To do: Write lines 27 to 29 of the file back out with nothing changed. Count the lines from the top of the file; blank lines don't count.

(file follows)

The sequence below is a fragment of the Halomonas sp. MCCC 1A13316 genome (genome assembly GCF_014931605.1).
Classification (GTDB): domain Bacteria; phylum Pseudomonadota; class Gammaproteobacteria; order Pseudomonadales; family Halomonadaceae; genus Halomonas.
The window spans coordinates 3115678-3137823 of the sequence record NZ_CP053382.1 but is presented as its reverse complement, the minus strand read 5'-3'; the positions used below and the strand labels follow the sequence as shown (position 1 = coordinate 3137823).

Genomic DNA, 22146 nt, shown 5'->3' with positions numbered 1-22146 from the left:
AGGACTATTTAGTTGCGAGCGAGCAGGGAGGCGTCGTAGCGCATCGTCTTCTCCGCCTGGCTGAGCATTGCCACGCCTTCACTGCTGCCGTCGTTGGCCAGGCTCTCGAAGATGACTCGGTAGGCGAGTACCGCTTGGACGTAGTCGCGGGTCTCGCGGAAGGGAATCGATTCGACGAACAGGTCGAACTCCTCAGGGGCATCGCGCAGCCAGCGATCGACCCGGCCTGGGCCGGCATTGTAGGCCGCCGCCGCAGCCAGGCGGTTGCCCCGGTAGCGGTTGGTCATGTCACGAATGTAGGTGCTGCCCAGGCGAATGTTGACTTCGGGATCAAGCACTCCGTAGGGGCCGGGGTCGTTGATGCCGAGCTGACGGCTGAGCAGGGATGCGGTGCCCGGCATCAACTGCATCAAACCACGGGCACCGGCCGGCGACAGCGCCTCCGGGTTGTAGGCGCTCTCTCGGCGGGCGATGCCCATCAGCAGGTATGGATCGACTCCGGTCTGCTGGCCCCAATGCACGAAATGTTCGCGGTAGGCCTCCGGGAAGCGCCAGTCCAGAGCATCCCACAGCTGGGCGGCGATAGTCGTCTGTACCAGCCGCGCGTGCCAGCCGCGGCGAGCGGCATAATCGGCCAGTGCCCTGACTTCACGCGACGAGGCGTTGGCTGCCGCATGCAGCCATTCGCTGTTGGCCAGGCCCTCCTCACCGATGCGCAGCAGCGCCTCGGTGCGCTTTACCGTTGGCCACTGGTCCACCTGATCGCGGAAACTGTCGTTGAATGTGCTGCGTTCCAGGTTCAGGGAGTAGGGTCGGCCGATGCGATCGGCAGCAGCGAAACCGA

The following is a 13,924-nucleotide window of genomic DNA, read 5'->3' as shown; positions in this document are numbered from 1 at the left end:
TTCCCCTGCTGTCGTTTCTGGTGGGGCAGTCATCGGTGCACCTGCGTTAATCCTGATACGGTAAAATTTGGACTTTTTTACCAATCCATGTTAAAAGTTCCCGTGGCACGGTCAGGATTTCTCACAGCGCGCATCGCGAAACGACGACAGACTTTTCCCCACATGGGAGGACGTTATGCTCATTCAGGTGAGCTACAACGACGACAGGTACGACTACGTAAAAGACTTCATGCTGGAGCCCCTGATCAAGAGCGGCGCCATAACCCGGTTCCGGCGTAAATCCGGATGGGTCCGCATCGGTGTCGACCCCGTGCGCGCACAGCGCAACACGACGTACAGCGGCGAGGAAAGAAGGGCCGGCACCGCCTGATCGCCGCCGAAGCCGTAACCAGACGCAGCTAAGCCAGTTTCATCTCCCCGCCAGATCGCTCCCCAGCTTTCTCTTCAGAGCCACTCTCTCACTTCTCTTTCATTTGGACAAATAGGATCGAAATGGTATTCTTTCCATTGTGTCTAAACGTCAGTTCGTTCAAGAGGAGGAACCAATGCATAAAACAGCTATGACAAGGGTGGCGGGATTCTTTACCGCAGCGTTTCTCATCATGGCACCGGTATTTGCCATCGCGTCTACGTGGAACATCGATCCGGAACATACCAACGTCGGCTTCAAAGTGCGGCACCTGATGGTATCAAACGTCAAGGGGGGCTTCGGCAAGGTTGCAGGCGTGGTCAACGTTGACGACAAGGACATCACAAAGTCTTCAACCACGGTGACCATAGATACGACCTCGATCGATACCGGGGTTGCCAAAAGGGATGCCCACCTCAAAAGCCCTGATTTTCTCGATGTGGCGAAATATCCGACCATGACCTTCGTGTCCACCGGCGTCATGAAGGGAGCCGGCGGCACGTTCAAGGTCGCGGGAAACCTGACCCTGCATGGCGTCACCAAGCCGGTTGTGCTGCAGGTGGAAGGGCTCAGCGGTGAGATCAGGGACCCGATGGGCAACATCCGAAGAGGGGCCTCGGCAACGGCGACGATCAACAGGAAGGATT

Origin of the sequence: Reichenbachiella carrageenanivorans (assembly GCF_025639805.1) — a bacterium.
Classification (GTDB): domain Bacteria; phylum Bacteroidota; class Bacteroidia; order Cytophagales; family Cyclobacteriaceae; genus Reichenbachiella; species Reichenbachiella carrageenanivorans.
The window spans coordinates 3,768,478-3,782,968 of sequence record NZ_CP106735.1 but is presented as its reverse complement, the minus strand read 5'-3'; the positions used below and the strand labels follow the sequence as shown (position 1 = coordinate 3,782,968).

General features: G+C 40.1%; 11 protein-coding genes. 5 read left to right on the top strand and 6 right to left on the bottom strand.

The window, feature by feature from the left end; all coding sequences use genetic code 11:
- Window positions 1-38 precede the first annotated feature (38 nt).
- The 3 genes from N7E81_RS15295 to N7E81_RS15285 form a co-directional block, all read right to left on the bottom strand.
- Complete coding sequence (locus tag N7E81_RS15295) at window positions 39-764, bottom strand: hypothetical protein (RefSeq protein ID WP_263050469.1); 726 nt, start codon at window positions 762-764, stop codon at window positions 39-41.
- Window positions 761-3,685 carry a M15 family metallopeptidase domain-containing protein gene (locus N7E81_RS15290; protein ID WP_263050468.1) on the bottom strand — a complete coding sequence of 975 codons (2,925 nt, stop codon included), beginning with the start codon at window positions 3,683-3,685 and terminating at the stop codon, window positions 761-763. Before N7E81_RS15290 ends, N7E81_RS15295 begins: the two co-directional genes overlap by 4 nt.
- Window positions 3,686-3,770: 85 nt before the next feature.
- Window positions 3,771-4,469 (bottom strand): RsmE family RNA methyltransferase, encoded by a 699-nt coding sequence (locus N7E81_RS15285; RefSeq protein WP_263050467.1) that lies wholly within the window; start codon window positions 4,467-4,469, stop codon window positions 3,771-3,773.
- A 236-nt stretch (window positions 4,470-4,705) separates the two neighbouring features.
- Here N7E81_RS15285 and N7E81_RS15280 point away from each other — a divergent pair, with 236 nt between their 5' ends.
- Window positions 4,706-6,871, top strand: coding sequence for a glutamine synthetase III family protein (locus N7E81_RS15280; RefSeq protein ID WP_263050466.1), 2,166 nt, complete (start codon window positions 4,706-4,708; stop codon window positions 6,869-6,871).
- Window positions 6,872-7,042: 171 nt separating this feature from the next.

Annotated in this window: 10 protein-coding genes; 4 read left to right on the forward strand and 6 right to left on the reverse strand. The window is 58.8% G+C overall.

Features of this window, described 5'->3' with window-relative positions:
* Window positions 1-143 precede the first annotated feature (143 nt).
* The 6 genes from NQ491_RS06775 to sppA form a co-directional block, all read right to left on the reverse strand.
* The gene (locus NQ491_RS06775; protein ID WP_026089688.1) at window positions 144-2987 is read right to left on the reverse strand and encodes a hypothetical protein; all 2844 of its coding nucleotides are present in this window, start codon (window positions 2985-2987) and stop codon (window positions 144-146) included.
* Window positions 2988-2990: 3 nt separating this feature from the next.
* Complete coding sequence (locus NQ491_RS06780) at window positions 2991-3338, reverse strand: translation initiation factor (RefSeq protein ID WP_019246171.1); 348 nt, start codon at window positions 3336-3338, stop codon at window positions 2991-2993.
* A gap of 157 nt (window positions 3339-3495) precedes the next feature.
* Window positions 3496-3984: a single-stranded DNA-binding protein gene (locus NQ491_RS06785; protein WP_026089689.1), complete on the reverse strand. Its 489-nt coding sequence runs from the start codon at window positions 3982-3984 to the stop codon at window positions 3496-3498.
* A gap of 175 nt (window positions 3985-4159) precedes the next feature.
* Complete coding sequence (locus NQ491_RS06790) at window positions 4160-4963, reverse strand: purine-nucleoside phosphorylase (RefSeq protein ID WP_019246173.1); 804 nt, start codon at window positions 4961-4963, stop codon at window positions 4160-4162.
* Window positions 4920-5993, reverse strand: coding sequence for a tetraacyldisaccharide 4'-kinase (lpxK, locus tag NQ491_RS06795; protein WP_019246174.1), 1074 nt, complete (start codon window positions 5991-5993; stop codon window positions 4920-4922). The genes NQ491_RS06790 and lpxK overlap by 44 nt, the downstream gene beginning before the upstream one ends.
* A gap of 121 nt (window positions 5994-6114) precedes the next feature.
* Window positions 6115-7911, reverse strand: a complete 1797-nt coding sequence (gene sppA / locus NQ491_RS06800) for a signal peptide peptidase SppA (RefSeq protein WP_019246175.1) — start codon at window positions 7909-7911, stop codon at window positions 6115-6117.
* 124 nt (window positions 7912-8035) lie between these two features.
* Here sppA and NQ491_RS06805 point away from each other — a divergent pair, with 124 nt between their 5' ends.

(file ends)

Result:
* The gene (locus NQ491_RS06775; protein ID WP_026089688.1) at window positions 144-2987 is read right to left on the reverse strand and encodes a hypothetical protein; all 2844 of its coding nucleotides are present in this window, start codon (window positions 2985-2987) and stop codon (window positions 144-146) included.
* Window positions 2988-2990: 3 nt separating this feature from the next.
* Complete coding sequence (locus NQ491_RS06780) at window positions 2991-3338, reverse strand: translation initiation factor (RefSeq protein ID WP_019246171.1); 348 nt, start codon at window positions 3336-3338, stop codon at window positions 2991-2993.